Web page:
Today’s post is written by Tamara Fickas.
Once upon a time there was a girl who wanted to write a novel. She planned and plotted and wrote and revised. Her story took form and she began to envision large advance checks and immediate fame as an author.
When the novel was done she put it in an envelope and mailed it off to a publisher. The publisher took pity on the poor thing who had poured her soul into this work of great magnificence. Mr. Publisher wrote her a note:
Dear Girl Who Wants to Write a Novel,
I applaud your efforts. However, you have much to learn. I can’t accept this manuscript because I am much too busy to read it.
I am prepared to offer a few words of advice. Write a proposal for this book. It will also need a synopsis. When that is done you may return your proposal and synopsis to me with three sample chapters.
I wish you well.
Mr. Very Busy Publisher
The girl who wanted to write a novel sat down and cried. She had no idea that to sell a novel you had to do anything other than write the book. She put her novel in a drawer and took up knitting.
Some days I feel like that girl, but I keep plugging forward to learn the nuts and bolts of selling my book to a publisher or agent. I’m currently studying hard to learn how to write a stunning synopsis for my novel.
Each year the ACFW holds a contest called Genesis. The contest is aptly named since the object is to submit the first chapter of your book. It sounded simple enough until I got to the part about submitting a synopsis with that first chapter. Easy-peasy. Yeah, not so much.
Having talked to other beginning writers I’ve found that writing a synopsis is somewhat of a mystery to the novice. It has been for me. So, I’ve done some research and in this post I would like to share some tidbits of information that may help if you’re in a similar situation. I found a chapter in The Complete Handbook of Novel Writing by the Editors of Writers Digest to be very helpful in my quest to write a good synopsis.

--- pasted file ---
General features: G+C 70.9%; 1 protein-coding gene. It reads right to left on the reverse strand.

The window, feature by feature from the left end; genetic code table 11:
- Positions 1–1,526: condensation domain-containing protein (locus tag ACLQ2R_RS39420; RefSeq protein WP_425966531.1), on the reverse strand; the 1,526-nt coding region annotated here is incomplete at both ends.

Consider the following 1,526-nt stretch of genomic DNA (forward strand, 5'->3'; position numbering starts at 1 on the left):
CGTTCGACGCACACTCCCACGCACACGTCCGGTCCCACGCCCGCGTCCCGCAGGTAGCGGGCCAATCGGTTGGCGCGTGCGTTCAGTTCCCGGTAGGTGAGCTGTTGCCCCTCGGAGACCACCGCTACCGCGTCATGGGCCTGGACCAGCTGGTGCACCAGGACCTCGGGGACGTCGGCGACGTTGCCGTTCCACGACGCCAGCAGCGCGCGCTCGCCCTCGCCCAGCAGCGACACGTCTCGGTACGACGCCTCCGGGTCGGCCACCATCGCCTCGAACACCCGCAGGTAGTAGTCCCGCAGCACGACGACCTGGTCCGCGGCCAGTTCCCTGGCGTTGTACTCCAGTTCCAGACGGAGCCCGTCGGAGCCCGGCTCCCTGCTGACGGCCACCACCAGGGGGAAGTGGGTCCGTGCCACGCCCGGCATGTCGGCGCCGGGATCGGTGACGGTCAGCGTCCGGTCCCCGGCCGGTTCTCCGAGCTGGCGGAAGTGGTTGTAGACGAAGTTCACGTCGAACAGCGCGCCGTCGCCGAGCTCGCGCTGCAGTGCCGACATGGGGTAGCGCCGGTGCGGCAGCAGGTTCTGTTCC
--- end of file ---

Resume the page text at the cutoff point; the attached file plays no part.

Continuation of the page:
First off, what is a synopsis? Dictionary.com gives this definition: a brief summary of the plot of a novel, motion picture, play, etc.
Sounds simple enough, but how brief is brief? For Genesis it must be one page or less. For queries and proposals it can be longer.
The trick to a synopsis is to tell the whole story of what is going to happen in the novel. It needs to introduce the protagonist and tell what they want as well as what stands in the way of getting that desire.
Once your main character has been set up, and then move on to a chronological telling of the main events. As novel writers our first thought is to not tell all the secrets so that the reader has an impetus to keep reading. In a synopsis we need to spill all the secrets. This isn’t meant for the general public so it’s okay to tell all. The goal is to give an agent or publisher enough so that they will know if it fits with what they are looking for. Save the surprises for the book.
Tell, don’t show. How many times have you heard that? Not often, I can guarantee that. In novel writing the caveat is to show, don’t tell. In the synopsis it is okay to tell what is going to happen. For example, in a synopsis you would say something like this: Pete was angry with his wife for leaving him so he pushed her car into the river. In a novel you would set this scene up and show Pete’s anger as opposed to coming right out and saying it.
After you have revealed all the details you need to tie everything up. Don’t leave anything hanging. The publisher or agent needs to know that the boy gets the girl or the cop succeeds in arresting the villain.
Start to finish, a synopsis tells the story in a concise narrative form. This is a skill that aspiring novelists like myself need to work on and perfect. Each book we write will need one and the better the synopsis is the better chance our books have of hitting the bookstore shelves.
The Genesis Contest deadline is March 2, 2012 so there is still time to enter. You can find more info on the ACFW web site Genesis page.
Have you written a synopsis for a novel? What words of advice do you have for others about the process?